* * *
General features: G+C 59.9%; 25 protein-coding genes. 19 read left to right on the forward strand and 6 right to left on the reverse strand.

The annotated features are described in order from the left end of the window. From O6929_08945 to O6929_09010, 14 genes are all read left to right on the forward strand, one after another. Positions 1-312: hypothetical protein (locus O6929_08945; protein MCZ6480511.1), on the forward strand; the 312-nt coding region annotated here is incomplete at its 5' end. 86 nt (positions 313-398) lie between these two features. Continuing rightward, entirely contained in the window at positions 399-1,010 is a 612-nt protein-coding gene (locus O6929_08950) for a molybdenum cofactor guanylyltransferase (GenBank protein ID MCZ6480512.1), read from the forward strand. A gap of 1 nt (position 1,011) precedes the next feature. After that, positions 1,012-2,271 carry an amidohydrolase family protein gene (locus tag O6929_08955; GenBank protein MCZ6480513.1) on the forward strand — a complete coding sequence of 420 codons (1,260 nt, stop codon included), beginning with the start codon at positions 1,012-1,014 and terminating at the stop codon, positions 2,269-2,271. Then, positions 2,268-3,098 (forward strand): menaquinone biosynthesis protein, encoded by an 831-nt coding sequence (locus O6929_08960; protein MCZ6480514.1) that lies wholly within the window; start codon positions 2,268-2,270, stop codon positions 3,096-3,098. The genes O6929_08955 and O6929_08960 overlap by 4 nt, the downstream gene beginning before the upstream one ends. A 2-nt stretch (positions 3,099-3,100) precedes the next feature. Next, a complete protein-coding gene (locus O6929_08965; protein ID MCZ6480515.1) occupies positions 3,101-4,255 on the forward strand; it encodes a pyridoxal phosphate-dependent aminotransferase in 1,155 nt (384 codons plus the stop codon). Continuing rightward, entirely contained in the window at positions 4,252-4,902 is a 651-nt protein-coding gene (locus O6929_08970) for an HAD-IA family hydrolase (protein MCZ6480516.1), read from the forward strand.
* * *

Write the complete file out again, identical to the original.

General features: G+C 59.9%; 25 protein-coding genes. 19 read left to right on the forward strand and 6 right to left on the reverse strand.

The annotated features are described in order from the left end of the window. From O6929_08945 to O6929_09010, 14 genes are all read left to right on the forward strand, one after another. Positions 1-312: hypothetical protein (locus O6929_08945; protein MCZ6480511.1), on the forward strand; the 312-nt coding region annotated here is incomplete at its 5' end. 86 nt (positions 313-398) lie between these two features. Continuing rightward, entirely contained in the window at positions 399-1,010 is a 612-nt protein-coding gene (locus O6929_08950) for a molybdenum cofactor guanylyltransferase (GenBank protein ID MCZ6480512.1), read from the forward strand. A gap of 1 nt (position 1,011) precedes the next feature. After that, positions 1,012-2,271 carry an amidohydrolase family protein gene (locus tag O6929_08955; GenBank protein MCZ6480513.1) on the forward strand — a complete coding sequence of 420 codons (1,260 nt, stop codon included), beginning with the start codon at positions 1,012-1,014 and terminating at the stop codon, positions 2,269-2,271. Then, positions 2,268-3,098 (forward strand): menaquinone biosynthesis protein, encoded by an 831-nt coding sequence (locus O6929_08960; protein MCZ6480514.1) that lies wholly within the window; start codon positions 2,268-2,270, stop codon positions 3,096-3,098. The genes O6929_08955 and O6929_08960 overlap by 4 nt, the downstream gene beginning before the upstream one ends. A 2-nt stretch (positions 3,099-3,100) precedes the next feature. Next, a complete protein-coding gene (locus O6929_08965; protein ID MCZ6480515.1) occupies positions 3,101-4,255 on the forward strand; it encodes a pyridoxal phosphate-dependent aminotransferase in 1,155 nt (384 codons plus the stop codon). Continuing rightward, entirely contained in the window at positions 4,252-4,902 is a 651-nt protein-coding gene (locus O6929_08970) for an HAD-IA family hydrolase (protein MCZ6480516.1), read from the forward strand.